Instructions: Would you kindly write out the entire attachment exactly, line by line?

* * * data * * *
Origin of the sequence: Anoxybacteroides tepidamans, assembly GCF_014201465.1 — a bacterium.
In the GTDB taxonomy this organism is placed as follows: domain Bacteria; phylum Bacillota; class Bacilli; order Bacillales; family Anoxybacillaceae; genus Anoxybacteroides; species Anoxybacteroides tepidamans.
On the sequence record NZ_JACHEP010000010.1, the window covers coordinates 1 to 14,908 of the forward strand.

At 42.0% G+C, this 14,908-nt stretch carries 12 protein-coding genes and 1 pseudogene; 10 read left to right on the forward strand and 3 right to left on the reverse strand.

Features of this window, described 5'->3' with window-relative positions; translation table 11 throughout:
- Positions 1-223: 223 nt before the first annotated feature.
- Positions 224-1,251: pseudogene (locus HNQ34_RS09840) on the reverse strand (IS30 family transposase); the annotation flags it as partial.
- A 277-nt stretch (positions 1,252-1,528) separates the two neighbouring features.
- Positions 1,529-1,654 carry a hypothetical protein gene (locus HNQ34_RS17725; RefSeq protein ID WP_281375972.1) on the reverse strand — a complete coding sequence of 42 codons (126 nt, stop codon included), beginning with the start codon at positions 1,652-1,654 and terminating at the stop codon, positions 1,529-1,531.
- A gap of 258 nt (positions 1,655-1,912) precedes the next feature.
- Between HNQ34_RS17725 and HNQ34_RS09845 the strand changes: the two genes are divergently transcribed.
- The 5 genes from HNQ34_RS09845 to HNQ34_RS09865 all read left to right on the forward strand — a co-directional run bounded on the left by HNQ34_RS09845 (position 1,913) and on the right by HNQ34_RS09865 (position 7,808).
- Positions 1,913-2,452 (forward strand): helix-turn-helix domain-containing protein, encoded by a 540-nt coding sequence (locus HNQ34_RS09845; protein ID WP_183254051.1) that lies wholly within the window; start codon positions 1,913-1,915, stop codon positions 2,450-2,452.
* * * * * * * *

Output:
Origin of the sequence: Anoxybacteroides tepidamans, assembly GCF_014201465.1 — a bacterium.
In the GTDB taxonomy this organism is placed as follows: domain Bacteria; phylum Bacillota; class Bacilli; order Bacillales; family Anoxybacillaceae; genus Anoxybacteroides; species Anoxybacteroides tepidamans.
On the sequence record NZ_JACHEP010000010.1, the window covers coordinates 1 to 14,908 of the forward strand.

At 42.0% G+C, this 14,908-nt stretch carries 12 protein-coding genes and 1 pseudogene; 10 read left to right on the forward strand and 3 right to left on the reverse strand.

Features of this window, described 5'->3' with window-relative positions; translation table 11 throughout:
- Positions 1-223: 223 nt before the first annotated feature.
- Positions 224-1,251: pseudogene (locus HNQ34_RS09840) on the reverse strand (IS30 family transposase); the annotation flags it as partial.
- A 277-nt stretch (positions 1,252-1,528) separates the two neighbouring features.
- Positions 1,529-1,654 carry a hypothetical protein gene (locus HNQ34_RS17725; RefSeq protein ID WP_281375972.1) on the reverse strand — a complete coding sequence of 42 codons (126 nt, stop codon included), beginning with the start codon at positions 1,652-1,654 and terminating at the stop codon, positions 1,529-1,531.
- A gap of 258 nt (positions 1,655-1,912) precedes the next feature.
- Between HNQ34_RS17725 and HNQ34_RS09845 the strand changes: the two genes are divergently transcribed.
- The 5 genes from HNQ34_RS09845 to HNQ34_RS09865 all read left to right on the forward strand — a co-directional run bounded on the left by HNQ34_RS09845 (position 1,913) and on the right by HNQ34_RS09865 (position 7,808).
- Positions 1,913-2,452 (forward strand): helix-turn-helix domain-containing protein, encoded by a 540-nt coding sequence (locus HNQ34_RS09845; protein ID WP_183254051.1) that lies wholly within the window; start codon positions 1,913-1,915, stop codon positions 2,450-2,452.